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Back Pain Center

Lumbar Osteopenia Exercise

by
author image Rachel Nall
Rachel Nall began writing in 2003. She is a former managing editor for custom health publications, including physician journals. She has written for The Associated Press and "Jezebel," "Charleston," "Chatter" and "Reach" magazines. Nall is currently pursuing her Bachelor of Science in Nursing at the University of Tennessee.

You rely on strong bones to act as your support system, helping to prevent injury when you are active. However, conditions such as osteopenia, can signify that your bones are losing density---meaning they may be more vulnerable to breakage. If you experience osteopenia, particularly affected in the lower back, exercises can help to strengthen your body and prevent injury.

Significance

Osteopenia is a condition that signifies a person is experiencing symptoms of reduced bone density, according to the University of Michigan Health System. This is cause for concern because osteopenia can be a precursor to osteoporosis, a condition where bone density is compromised, increasing a person's risk for bone breakage. Osteopenia often remains symptomless until you fracture a bone. This may cause a physician to recommend an imaging scan to test your bone density. If the scan shows weakness in the vertebrae of the lower back, this is known as lumbar osteopenia, signifying the region of five vertebrae in the lower spine. Your physician may recommend exercise for this condition for exercise's ability to strengthen the lower back and because resistance exercises can help to build bone mass.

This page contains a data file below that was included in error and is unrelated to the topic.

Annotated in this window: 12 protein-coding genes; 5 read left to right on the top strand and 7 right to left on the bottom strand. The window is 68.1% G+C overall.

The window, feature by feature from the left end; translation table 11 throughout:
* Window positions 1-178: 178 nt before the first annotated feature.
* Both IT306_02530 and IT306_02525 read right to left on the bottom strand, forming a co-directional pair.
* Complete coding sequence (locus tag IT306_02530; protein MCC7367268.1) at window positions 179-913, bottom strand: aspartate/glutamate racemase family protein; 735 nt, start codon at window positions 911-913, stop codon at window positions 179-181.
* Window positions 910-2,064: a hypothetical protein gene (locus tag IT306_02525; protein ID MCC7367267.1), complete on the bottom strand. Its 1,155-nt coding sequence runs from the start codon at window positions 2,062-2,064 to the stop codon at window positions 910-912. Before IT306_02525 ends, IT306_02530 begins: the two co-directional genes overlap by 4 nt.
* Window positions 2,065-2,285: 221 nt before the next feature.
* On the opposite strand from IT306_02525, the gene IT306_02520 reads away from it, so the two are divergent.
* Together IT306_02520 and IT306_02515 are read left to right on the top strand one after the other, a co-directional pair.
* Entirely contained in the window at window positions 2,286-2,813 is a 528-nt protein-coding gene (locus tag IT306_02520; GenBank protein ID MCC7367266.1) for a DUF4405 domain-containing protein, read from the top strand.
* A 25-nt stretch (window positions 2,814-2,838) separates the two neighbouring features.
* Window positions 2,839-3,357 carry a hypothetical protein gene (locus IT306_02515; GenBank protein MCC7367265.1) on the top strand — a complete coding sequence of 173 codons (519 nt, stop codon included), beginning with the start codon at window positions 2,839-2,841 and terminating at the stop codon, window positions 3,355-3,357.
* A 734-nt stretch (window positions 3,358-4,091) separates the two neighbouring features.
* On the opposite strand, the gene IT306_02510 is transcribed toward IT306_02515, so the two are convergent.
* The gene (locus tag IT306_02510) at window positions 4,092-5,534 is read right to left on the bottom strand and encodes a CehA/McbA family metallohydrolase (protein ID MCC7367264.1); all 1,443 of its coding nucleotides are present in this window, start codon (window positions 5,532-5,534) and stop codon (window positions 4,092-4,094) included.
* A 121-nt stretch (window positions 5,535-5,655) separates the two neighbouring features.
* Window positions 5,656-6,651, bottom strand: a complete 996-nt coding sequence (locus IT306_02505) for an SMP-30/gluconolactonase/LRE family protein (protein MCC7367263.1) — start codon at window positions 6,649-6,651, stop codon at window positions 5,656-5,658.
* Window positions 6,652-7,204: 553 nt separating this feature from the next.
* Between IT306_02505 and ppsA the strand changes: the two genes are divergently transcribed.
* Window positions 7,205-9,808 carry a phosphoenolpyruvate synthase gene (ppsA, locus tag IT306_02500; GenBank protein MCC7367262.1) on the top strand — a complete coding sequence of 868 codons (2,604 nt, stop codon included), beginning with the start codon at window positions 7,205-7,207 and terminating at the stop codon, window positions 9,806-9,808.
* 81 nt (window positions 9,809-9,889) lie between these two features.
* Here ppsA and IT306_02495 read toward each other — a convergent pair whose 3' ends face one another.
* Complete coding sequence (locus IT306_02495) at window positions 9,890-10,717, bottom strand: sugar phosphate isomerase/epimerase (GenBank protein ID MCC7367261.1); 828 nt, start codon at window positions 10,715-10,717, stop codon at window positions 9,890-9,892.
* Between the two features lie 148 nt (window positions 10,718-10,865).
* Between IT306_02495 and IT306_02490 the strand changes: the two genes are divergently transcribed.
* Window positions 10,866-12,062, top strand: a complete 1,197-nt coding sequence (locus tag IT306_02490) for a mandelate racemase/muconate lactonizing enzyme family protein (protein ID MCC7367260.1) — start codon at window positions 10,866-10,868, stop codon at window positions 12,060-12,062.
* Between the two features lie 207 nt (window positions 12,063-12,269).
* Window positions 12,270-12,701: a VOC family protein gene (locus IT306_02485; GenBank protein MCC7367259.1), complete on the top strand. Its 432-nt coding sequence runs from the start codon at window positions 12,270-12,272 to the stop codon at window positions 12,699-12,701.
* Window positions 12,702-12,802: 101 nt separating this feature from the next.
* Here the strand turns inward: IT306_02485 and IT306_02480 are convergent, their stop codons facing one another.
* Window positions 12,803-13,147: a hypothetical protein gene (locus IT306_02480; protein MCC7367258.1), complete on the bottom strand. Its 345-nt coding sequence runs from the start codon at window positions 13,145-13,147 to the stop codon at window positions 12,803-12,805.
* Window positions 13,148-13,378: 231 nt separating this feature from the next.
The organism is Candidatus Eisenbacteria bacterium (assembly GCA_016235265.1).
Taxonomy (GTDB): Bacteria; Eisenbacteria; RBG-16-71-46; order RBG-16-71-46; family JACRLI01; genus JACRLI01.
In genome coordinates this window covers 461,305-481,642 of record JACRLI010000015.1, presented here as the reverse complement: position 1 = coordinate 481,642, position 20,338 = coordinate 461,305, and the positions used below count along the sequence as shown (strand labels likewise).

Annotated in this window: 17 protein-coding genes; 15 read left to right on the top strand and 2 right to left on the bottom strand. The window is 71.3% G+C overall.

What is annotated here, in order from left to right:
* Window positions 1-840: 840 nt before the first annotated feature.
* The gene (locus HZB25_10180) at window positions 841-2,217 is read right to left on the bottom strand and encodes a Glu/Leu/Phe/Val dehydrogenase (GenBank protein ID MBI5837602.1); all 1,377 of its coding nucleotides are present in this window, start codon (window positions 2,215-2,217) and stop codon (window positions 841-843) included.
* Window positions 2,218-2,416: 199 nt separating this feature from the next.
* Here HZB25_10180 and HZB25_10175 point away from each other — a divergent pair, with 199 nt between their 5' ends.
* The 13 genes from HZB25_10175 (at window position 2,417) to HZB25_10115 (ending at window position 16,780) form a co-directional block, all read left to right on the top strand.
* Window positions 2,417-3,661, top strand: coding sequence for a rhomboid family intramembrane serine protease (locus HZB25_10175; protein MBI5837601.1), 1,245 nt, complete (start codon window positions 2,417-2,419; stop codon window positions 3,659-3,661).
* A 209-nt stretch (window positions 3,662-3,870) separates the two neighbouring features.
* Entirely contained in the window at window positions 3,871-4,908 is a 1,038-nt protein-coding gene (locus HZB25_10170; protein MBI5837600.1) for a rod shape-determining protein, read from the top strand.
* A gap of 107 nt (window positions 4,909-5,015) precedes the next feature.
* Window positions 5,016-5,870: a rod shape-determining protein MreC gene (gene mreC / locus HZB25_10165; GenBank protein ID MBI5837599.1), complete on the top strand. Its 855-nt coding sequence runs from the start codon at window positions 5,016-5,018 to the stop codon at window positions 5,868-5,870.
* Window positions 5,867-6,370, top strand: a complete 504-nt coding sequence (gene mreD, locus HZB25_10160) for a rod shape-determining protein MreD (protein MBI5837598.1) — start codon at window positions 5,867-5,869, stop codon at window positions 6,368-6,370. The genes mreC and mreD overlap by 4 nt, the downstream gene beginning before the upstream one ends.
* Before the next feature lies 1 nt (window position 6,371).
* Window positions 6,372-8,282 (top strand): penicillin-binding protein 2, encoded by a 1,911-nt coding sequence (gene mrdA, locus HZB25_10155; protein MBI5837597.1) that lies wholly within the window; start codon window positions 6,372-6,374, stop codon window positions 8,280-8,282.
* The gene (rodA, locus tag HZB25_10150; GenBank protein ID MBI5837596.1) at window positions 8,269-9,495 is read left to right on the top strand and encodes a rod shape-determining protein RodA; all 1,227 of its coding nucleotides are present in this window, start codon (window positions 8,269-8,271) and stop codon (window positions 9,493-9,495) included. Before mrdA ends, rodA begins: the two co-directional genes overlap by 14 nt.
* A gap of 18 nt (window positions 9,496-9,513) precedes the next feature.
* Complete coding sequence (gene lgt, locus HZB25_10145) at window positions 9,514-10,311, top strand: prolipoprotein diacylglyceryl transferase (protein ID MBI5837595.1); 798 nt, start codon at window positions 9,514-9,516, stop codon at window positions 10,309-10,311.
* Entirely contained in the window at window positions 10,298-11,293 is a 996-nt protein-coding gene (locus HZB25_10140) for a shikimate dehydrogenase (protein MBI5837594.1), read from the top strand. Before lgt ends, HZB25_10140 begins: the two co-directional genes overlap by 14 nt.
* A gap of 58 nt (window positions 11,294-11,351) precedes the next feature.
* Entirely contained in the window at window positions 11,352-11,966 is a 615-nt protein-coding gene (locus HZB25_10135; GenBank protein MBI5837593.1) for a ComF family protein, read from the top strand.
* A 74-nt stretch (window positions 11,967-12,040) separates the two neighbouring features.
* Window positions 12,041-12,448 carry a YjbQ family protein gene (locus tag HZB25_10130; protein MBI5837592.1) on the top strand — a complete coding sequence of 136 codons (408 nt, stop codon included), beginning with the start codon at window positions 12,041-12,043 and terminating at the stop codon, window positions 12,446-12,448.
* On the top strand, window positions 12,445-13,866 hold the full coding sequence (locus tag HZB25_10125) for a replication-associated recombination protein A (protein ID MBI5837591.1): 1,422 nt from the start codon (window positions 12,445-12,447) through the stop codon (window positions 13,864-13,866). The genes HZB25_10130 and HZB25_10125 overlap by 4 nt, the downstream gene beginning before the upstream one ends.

Form

Before performing any exercise affecting your spine, it's important to ensure you are practicing the proper form, according to Dr. Andrew J. Cole, a spine specialist writing on Spine Health. To accomplish this position, your head should rest over your shoulders, with your shoulder pulled slightly back. Your pelvis should be tucked in, falling in line with your body's trunk. This position should be adopted while you are exercising, which allows you to maintain your center of gravity while preventing a lower back injury.

Spine Exercise

Because lumbar osteopenia causes low back pain, exercises to stretch and strengthen the spine can help to relieve pain, according to Dr. Kate Lindemann, writing on the Osteopenia3 website. Begin by lying on your stomach --- you can place a pillow under your pelvis for support. Straighten your arms on either side of your body, keeping your palms facing upward. Slowly raise your shoulders upward as if someone is pulling on them. You should feel your lower back tighten. Slowly lower your body to the ground. Repeat the exercise three times. Stand up slowly after completing.

Cardiovascular Exercises

In addition to strengthening your low back, performing weight-bearing exercises can help to increase your bone mass, which can help to reduce the incidence of osteopenia. In order to avoid lumbar pain, it's important to perform exercises that are weight-bearing, but not too high-impact. The University of Michigan Health System recommends activities such as walking and stair climbing be performed on a daily basis.

Warning

While exercise can be beneficial to osteopenia sufferers, it also can put you at risk for injury. Be sure to clear your exercise program with your physician prior to beginning. Ask your physician if any activities place you at higher risk for fractures or other injuries. He may recommend imaging scans to view the full extent of your bone mass loss.

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